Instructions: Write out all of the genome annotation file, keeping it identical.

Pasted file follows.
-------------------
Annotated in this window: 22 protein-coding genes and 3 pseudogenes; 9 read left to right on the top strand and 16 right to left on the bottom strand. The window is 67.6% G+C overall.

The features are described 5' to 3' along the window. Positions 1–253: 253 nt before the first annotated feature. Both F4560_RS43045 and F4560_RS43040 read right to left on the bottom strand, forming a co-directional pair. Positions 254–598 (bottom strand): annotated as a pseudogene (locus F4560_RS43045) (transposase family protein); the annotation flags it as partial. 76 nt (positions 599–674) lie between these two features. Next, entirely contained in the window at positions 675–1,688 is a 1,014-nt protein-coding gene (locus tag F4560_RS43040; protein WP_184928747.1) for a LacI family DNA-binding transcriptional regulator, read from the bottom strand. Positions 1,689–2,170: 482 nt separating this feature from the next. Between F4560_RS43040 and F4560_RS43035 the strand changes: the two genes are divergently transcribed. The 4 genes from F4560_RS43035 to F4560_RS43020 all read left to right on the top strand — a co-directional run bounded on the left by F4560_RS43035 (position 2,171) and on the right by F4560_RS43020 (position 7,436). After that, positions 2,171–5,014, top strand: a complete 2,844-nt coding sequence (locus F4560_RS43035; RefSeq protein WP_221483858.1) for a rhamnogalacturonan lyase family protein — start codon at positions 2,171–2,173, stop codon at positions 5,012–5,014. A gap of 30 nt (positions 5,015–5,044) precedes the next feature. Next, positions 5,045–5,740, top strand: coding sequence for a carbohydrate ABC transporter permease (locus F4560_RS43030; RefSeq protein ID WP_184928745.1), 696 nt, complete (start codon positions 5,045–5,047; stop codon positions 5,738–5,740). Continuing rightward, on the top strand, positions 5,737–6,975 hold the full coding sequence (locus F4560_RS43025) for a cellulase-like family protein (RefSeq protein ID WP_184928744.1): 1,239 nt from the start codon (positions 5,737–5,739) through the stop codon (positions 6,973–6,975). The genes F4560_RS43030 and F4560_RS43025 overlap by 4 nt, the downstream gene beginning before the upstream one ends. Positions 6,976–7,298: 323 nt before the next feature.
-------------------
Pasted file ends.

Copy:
Annotated in this window: 22 protein-coding genes and 3 pseudogenes; 9 read left to right on the top strand and 16 right to left on the bottom strand. The window is 67.6% G+C overall.

The features are described 5' to 3' along the window. Positions 1–253: 253 nt before the first annotated feature. Both F4560_RS43045 and F4560_RS43040 read right to left on the bottom strand, forming a co-directional pair. Positions 254–598 (bottom strand): annotated as a pseudogene (locus F4560_RS43045) (transposase family protein); the annotation flags it as partial. 76 nt (positions 599–674) lie between these two features. Next, entirely contained in the window at positions 675–1,688 is a 1,014-nt protein-coding gene (locus tag F4560_RS43040; protein WP_184928747.1) for a LacI family DNA-binding transcriptional regulator, read from the bottom strand. Positions 1,689–2,170: 482 nt separating this feature from the next. Between F4560_RS43040 and F4560_RS43035 the strand changes: the two genes are divergently transcribed. The 4 genes from F4560_RS43035 to F4560_RS43020 all read left to right on the top strand — a co-directional run bounded on the left by F4560_RS43035 (position 2,171) and on the right by F4560_RS43020 (position 7,436). After that, positions 2,171–5,014, top strand: a complete 2,844-nt coding sequence (locus F4560_RS43035; RefSeq protein WP_221483858.1) for a rhamnogalacturonan lyase family protein — start codon at positions 2,171–2,173, stop codon at positions 5,012–5,014. A gap of 30 nt (positions 5,015–5,044) precedes the next feature. Next, positions 5,045–5,740, top strand: coding sequence for a carbohydrate ABC transporter permease (locus F4560_RS43030; RefSeq protein ID WP_184928745.1), 696 nt, complete (start codon positions 5,045–5,047; stop codon positions 5,738–5,740). Continuing rightward, on the top strand, positions 5,737–6,975 hold the full coding sequence (locus F4560_RS43025) for a cellulase-like family protein (RefSeq protein ID WP_184928744.1): 1,239 nt from the start codon (positions 5,737–5,739) through the stop codon (positions 6,973–6,975). The genes F4560_RS43030 and F4560_RS43025 overlap by 4 nt, the downstream gene beginning before the upstream one ends. Positions 6,976–7,298: 323 nt before the next feature.